- Okay. What do the people who live within 50 miles look like? Wait! We limited the graduation years. Can we include all graduation years?
- Another file is uploaded to the project space with much broader information this time.
- What do the people who live within 50 miles look like? Gift size, graduation year, club participation, frequency of giving and whether they are assigned to a gift officer.
- The researcher creates a bar chart of giving frequency because she thinks there might be a pattern.
- Wow! It looks like club participants are frequent givers. What if we look at all frequent givers whose past 5-year total is over $5,000?
- The researcher clicks on the bar in the bar chart of most frequent givers and “pulls” it out. She then applies a filter for past 5-year total giving.
- Okay. That’s still too many. How many live within 50 miles?
- The researcher clicks on the new list and applies another filter.
- But I can’t invite anyone who is already assigned to a major gift solicitor.
- Another filter is applied.
- That’s a good number of people!
- The researcher saves that “report” so the fundraiser can pull it for the mailing and RSVP list. The unique constituent number is attached so that the invitation mailing and other activities can be recorded in the donor database.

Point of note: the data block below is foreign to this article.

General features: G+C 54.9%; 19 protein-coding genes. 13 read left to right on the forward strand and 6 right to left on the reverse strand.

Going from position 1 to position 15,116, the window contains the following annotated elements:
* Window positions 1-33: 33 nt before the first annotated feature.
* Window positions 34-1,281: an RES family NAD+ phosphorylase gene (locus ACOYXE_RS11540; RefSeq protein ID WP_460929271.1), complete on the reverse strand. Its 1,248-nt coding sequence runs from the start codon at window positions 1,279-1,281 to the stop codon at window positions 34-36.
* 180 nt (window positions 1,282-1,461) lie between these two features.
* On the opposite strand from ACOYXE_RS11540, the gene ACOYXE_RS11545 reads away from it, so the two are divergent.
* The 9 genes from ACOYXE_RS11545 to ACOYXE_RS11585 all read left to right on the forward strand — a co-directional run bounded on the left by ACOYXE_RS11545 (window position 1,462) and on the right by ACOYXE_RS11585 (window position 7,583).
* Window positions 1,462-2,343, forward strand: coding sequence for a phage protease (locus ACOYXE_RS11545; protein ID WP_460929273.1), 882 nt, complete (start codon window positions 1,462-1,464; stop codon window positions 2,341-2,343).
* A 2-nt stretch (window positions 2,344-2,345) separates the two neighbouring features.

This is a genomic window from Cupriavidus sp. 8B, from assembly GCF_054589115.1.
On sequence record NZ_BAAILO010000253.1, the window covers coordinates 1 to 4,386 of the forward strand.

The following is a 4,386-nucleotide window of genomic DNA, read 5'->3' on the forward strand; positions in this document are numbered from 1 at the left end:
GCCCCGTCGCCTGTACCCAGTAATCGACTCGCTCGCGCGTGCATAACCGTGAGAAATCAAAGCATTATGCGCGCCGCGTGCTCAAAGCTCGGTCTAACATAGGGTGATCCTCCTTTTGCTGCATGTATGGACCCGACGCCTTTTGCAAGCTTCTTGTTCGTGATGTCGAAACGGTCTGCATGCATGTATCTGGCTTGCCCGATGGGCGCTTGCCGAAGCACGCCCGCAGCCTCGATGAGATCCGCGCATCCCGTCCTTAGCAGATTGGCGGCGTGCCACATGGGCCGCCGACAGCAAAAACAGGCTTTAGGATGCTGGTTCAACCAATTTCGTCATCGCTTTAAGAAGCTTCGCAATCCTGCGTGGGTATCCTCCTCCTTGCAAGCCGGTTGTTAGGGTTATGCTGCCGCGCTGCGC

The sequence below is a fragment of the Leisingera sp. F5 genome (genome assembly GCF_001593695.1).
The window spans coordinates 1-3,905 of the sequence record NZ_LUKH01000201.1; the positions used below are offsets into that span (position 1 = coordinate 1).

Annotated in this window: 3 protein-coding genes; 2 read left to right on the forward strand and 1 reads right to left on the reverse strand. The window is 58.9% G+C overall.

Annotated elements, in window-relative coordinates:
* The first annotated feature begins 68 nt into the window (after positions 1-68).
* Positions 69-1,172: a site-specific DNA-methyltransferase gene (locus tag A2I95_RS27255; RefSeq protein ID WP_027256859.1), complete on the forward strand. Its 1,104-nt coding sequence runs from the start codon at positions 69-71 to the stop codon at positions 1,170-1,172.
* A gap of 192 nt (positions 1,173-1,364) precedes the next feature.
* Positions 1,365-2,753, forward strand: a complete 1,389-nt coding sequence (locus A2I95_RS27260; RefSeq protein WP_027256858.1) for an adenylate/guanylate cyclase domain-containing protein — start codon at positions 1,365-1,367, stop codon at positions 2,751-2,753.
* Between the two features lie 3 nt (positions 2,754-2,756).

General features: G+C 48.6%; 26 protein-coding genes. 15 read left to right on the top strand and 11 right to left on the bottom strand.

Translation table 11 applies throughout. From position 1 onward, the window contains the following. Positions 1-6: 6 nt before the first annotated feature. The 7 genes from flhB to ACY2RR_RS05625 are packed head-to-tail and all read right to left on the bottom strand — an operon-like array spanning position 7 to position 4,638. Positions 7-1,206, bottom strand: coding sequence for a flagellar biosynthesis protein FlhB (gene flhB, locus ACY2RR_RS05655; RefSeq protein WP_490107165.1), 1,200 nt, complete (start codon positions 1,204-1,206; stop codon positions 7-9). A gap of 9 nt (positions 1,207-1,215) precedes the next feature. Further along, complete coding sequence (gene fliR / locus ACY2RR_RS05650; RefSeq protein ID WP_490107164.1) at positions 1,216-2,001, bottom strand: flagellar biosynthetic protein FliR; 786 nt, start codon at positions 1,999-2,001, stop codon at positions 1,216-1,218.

- After the event, a new file is pulled into the project space so that the effort can be evaluated using the same techniques.
This was a simple example, but notice how the researcher was beginning to create conversations around the data? She could recognize certain trends and demonstrate them visually to the front-line fundraiser.
Do You Have Enough Data for Analytics?
If you think that you don’t have enough “big data” for projects like this, I suggest you think it over. Most organizations collect more data than they view or use in any meaningful way. We have Facebook friends, Twitter followers and email campaigns. We have the data, but it’s like the junk drawer in your kitchen. It’s all a jumble and finding anything specific takes too much time. For example, lots of organizations of all sizes are still struggling with email campaigns. New email donors receive snail mail instead of email, or nothing at all. Especially for emerging organizations, all of these separate fundraising and stewardship/marketing efforts are often collecting data separately and they may or may not be able to access that data in any meaningful way.